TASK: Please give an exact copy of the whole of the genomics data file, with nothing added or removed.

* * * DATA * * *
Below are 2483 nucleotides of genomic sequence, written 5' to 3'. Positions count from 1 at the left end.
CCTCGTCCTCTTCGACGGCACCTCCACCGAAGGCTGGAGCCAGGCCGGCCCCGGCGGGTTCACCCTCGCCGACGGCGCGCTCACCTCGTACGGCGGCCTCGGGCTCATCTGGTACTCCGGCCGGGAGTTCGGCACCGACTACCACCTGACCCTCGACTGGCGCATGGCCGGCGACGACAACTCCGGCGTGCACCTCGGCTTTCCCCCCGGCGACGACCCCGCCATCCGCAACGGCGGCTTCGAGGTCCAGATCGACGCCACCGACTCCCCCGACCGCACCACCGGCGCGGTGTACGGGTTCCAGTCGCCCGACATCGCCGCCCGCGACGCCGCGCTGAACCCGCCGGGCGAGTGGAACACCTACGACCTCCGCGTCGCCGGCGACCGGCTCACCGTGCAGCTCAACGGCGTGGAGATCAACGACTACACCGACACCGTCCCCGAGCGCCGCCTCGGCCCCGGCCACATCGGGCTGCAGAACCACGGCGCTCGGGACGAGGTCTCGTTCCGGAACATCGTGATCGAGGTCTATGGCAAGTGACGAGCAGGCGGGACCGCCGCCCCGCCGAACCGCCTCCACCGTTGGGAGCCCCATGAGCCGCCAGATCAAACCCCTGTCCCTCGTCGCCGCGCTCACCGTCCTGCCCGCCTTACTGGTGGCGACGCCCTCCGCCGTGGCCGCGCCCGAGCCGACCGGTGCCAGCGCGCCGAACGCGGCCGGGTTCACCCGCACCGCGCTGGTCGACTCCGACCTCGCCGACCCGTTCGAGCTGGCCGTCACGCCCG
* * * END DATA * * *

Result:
Below are 2483 nucleotides of genomic sequence, written 5' to 3'. Positions count from 1 at the left end.
CCTCGTCCTCTTCGACGGCACCTCCACCGAAGGCTGGAGCCAGGCCGGCCCCGGCGGGTTCACCCTCGCCGACGGCGCGCTCACCTCGTACGGCGGCCTCGGGCTCATCTGGTACTCCGGCCGGGAGTTCGGCACCGACTACCACCTGACCCTCGACTGGCGCATGGCCGGCGACGACAACTCCGGCGTGCACCTCGGCTTTCCCCCCGGCGACGACCCCGCCATCCGCAACGGCGGCTTCGAGGTCCAGATCGACGCCACCGACTCCCCCGACCGCACCACCGGCGCGGTGTACGGGTTCCAGTCGCCCGACATCGCCGCCCGCGACGCCGCGCTGAACCCGCCGGGCGAGTGGAACACCTACGACCTCCGCGTCGCCGGCGACCGGCTCACCGTGCAGCTCAACGGCGTGGAGATCAACGACTACACCGACACCGTCCCCGAGCGCCGCCTCGGCCCCGGCCACATCGGGCTGCAGAACCACGGCGCTCGGGACGAGGTCTCGTTCCGGAACATCGTGATCGAGGTCTATGGCAAGTGACGAGCAGGCGGGACCGCCGCCCCGCCGAACCGCCTCCACCGTTGGGAGCCCCATGAGCCGCCAGATCAAACCCCTGTCCCTCGTCGCCGCGCTCACCGTCCTGCCCGCCTTACTGGTGGCGACGCCCTCCGCCGTGGCCGCGCCCGAGCCGACCGGTGCCAGCGCGCCGAACGCGGCCGGGTTCACCCGCACCGCGCTGGTCGACTCCGACCTCGCCGACCCGTTCGAGCTGGCCGTCACGCCCG